The short version of the question: I am looking for a speech recognition software that runs on Linux and has decent accuracy and usability. Any license and price is fine. It should not be restricted to voice commands, as I want to be able to dictate text.
I have unsatisfyingly tried the following:
- CMU Sphinx
- Kaldi (e.g., Kaldi GStreamer server)
- IBM ViaVoice (used to run on Linux but was discontinued years ago)
- NICO ANN Toolkit
- RWTH ASR
- silvius (built on the Kaldi speech recognition toolkit)
- Simon Listens
- ViaVoice / Xvoice
- Wine + Dragon NaturallySpeaking + NatLink + dragonfly + damselfly
- https://github.com/DragonComputer/Dragonfire: only accepts voice commands
All the above-mentioned native Linux solutions have both poor accuracy and usability (or some don't allow free-text dictation but only voice commands). By poor accuracy, I mean an accuracy significantly below the one the speech recognition software I mentioned below for other platforms have. As for Wine + Dragon NaturallySpeaking, in my experience it keeps crashing, and I don't seem to be the only one to have such issues unfortunately.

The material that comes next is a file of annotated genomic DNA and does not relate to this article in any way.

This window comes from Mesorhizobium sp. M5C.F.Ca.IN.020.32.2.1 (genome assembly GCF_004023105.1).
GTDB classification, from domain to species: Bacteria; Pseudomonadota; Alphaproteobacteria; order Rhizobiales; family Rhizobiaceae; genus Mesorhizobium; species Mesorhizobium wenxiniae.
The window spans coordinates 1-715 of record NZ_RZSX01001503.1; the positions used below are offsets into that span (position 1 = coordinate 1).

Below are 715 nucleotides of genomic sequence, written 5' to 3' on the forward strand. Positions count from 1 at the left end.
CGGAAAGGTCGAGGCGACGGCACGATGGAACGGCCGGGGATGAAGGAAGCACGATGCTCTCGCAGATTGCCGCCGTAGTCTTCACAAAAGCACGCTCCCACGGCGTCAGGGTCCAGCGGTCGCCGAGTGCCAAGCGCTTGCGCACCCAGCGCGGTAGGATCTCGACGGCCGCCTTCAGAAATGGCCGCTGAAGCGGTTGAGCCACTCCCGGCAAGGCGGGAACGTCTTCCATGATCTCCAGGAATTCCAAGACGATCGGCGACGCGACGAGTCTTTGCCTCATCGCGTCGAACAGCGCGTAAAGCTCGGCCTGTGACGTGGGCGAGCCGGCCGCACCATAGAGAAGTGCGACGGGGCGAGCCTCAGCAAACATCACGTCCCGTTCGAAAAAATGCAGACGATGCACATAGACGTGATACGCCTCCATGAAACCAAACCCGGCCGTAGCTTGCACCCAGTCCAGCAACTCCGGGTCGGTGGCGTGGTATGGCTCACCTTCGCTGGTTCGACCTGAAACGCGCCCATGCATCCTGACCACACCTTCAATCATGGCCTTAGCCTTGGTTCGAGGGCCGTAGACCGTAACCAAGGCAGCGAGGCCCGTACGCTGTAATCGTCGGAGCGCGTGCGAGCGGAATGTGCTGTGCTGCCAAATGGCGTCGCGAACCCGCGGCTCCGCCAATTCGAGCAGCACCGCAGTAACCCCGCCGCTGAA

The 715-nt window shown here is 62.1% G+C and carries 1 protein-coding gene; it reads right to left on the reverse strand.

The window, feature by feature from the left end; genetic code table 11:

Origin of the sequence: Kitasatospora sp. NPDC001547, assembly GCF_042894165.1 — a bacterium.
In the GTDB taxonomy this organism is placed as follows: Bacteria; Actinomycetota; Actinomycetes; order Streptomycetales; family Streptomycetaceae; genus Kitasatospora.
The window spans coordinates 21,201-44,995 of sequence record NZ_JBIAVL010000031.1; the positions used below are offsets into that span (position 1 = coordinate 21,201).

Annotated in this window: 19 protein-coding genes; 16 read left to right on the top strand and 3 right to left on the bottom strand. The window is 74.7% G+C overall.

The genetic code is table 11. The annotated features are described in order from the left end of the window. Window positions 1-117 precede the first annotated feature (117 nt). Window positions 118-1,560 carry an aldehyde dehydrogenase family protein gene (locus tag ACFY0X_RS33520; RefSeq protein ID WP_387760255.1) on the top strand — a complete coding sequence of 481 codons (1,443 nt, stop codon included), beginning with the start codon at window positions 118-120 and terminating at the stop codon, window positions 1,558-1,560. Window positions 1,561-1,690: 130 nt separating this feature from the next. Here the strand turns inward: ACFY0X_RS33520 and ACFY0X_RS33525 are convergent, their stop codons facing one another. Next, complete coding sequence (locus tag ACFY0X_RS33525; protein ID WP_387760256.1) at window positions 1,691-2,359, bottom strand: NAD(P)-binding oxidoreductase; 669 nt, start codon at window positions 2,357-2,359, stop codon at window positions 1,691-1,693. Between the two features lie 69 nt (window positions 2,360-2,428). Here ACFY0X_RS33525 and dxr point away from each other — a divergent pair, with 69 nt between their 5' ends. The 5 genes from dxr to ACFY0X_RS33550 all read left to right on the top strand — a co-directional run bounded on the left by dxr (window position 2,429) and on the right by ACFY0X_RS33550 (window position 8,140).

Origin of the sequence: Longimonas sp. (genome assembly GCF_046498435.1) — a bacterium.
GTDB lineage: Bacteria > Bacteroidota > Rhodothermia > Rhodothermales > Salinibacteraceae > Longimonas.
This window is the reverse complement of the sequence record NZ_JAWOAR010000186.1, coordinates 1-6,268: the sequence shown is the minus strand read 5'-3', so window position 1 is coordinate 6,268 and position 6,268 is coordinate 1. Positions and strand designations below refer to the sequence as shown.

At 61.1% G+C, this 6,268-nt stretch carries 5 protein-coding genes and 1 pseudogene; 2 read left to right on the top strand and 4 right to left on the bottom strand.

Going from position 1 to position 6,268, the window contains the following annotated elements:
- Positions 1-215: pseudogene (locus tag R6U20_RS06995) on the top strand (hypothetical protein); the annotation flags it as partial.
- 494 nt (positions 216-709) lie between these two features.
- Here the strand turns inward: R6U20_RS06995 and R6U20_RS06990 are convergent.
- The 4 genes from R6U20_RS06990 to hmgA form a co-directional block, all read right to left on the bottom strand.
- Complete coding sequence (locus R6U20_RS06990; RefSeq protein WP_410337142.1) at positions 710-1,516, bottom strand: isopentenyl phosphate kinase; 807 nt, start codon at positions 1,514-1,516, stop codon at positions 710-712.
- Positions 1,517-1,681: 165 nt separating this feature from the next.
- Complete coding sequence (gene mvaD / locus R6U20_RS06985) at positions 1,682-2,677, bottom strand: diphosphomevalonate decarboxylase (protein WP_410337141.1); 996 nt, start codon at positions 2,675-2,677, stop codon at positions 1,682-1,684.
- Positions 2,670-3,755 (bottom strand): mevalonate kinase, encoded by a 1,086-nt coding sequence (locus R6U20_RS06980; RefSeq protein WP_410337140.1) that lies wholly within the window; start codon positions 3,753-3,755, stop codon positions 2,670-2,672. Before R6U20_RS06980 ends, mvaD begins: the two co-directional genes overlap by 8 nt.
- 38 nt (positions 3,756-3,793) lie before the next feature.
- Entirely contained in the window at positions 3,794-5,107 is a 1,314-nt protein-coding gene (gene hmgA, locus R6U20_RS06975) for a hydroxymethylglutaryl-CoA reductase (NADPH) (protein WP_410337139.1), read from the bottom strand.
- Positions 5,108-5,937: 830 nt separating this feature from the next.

On Microsoft Windows I use Dragon NaturallySpeaking, on Apple Mac OS X I use Apple Dictation and DragonDictate, on Android I use Google speech recognition, and on iOS I use the built-in Apple speech recognition.
Baidu Research released yesterday the code for its speech recognition library using Connectionist Temporal Classification implemented with Torch. Benchmarks from Gigaom are encouraging as shown in the screenshot below, but I am not aware of any good wrapper around to make it usable without quite some coding (and a large training data set):
There exist some very alpha open-source projects:
- https://github.com/mozilla/DeepSpeech (part of Mozilla's Vaani project: http://vaani.io (mirror))
- Vox, a system to control a Linux system using Dragon NaturallySpeaking: https://github.com/Franck-Dernoncourt/vox_linux + https://github.com/Franck-Dernoncourt/vox_windows
- http://github.com/tensorflow/lingvo (to be released by Google, mentioned at Interspeech 2018)
I am also aware of this attempt at tracking states of the arts and recent results (bibliography) on speech recognition. as well as this benchmark of existing speech recognition APIs.
I am aware of Aenea, which allows speech recognition via Dragonfly on one computer to send events to another, but it has some latency cost:
I am also aware of these two talks exploring Linux option for speech recognition:
- 2016 - The Eleventh HOPE: Coding by Voice with Open Source Speech Recognition (David Williams-King)
- 2014 - Pycon: Using Python to Code by Voice (Tavis Rudd)